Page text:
Kachin Clashes Leave IDPs out in the Cold

By Lawi Weng 21 November 2013

Ethnic Kachin civilians displaced by the latest outbreak of fighting between Burmese government troops and the Kachin Independence Army (KIA) are in dire need of assistance, according to a local aid group.

The fighting, which began last Saturday when troops from the Burmese army’s Military Operation Command 21 seized control of a camp for internally displaced persons (IDPs) in KIA-controlled territory in Mansi Township, Bhamo District, has forced around 2,000 people to flee, the group said.

Of this number, only around half have made it to the village of Maw Win Gyi, where they are seeking shelter. The rest are still in the jungle somewhere between Maw Win Gyi and Nam Lim Pa, where the IDP camp was located.

Aid workers say that recent cold temperatures mean that there is a desperate need for warm clothing, food and shelter for the displaced civilians, particularly those still in the jungle

“It is very cold in that area now,” said Naw Din, director of the Karuna Myanmar Social Service Relief Team, which supports IDP camps in Bhamo. “Some who fled the fighting were only able to take the clothes on their backs. Some weren’t even wearing shoes when they arrived in the village.”

Even those who have reached Maw Win Gyi still suffer from a lack of adequate shelter, he added. Most have been housed in previously used temporary shelters.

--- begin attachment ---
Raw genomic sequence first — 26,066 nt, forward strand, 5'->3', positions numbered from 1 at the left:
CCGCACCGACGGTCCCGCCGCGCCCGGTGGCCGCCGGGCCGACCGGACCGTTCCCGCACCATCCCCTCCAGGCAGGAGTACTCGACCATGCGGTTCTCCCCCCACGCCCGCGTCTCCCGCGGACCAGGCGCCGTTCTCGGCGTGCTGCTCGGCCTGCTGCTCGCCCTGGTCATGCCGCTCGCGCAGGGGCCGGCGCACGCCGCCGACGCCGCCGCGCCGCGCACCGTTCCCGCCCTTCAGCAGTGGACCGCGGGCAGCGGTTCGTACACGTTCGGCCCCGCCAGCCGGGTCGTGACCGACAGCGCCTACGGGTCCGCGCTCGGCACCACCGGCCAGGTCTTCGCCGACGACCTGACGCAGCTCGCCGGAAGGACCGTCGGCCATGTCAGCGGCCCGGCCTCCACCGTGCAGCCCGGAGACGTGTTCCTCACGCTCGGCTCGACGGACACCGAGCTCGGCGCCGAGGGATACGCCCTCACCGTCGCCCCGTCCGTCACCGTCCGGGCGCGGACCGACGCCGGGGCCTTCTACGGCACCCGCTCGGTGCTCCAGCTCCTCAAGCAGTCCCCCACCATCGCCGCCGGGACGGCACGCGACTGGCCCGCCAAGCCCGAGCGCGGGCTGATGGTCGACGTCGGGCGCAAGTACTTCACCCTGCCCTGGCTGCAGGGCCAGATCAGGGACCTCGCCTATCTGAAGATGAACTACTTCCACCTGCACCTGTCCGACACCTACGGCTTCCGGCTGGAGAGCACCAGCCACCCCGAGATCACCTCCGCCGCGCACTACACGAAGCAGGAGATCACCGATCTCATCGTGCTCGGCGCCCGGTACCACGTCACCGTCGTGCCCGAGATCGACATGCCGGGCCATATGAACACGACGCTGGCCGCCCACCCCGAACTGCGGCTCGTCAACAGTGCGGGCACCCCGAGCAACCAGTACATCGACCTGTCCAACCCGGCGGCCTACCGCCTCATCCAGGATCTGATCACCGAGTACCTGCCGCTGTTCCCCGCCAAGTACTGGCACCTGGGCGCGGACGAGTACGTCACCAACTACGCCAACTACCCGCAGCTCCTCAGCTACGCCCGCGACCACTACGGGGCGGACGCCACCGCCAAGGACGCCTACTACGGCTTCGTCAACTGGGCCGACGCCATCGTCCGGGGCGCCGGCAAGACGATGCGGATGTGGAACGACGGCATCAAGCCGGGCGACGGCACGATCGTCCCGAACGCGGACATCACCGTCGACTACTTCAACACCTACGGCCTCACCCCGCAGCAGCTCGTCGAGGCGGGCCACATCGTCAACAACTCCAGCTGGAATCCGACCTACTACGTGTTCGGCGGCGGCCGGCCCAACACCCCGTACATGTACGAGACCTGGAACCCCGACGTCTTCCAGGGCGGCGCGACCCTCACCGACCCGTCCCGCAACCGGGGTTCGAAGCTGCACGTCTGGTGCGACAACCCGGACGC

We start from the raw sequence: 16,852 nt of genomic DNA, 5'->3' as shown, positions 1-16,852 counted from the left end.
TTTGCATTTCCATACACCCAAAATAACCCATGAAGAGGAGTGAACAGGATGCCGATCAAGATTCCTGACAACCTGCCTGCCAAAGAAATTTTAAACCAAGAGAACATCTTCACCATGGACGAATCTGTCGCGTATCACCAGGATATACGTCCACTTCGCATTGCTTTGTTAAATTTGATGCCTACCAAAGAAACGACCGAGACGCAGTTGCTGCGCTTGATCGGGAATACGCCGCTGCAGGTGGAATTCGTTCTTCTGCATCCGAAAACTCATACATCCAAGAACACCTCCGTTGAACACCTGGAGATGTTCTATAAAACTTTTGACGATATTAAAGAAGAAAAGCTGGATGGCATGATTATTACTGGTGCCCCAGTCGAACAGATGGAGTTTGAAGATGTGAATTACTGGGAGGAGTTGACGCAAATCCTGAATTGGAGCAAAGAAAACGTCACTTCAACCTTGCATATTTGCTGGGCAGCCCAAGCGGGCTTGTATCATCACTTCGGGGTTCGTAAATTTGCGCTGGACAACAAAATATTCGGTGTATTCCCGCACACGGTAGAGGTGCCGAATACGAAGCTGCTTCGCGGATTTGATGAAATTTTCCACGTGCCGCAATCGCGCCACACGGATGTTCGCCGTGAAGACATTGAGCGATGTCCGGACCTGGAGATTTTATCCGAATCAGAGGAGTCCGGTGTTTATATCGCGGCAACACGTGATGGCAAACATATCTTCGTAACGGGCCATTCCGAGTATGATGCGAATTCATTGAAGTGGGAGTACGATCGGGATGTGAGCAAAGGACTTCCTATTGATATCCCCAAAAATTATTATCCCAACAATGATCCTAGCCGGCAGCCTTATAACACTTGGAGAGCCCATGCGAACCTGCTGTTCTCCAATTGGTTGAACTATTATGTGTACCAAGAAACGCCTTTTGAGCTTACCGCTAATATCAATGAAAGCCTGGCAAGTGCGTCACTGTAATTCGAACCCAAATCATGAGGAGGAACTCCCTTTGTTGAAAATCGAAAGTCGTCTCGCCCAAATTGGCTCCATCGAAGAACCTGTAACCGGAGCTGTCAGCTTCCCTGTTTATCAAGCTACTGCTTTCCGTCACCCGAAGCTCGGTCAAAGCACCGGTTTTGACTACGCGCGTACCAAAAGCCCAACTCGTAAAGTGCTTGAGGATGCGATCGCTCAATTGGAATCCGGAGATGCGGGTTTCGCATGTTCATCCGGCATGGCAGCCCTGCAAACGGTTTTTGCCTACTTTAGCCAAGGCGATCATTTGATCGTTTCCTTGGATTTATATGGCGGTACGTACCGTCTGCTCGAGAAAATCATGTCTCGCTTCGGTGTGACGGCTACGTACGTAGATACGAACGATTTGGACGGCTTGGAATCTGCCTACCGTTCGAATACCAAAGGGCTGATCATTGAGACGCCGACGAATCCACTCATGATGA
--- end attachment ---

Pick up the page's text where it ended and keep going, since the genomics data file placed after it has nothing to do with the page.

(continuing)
But the greatest need, he said, is for food, which is now being supplied by local donors but could run out if aid doesn’t arrive from UN agencies.

“We’ve had some help from the UNHCR, but we haven’t received any food. We’ve told them that we really need food,” said Naw Din.

Meanwhile, minor clashes have continued in the area since last weekend, when government troops also briefly detained around 300 students and teachers at a school in Nam Lim Pa.

In an interview with the BBC Burmese Service, KIA spokesperson La Nan said that four students were arrested and forced to act as human shields.

“They forced the students to walk to the frontline so our troops wouldn’t attack them,” he said.

La Nan added that the Burmese army has sent more reinforcements to the area since the fighting started, raising the likelihood of further clashes.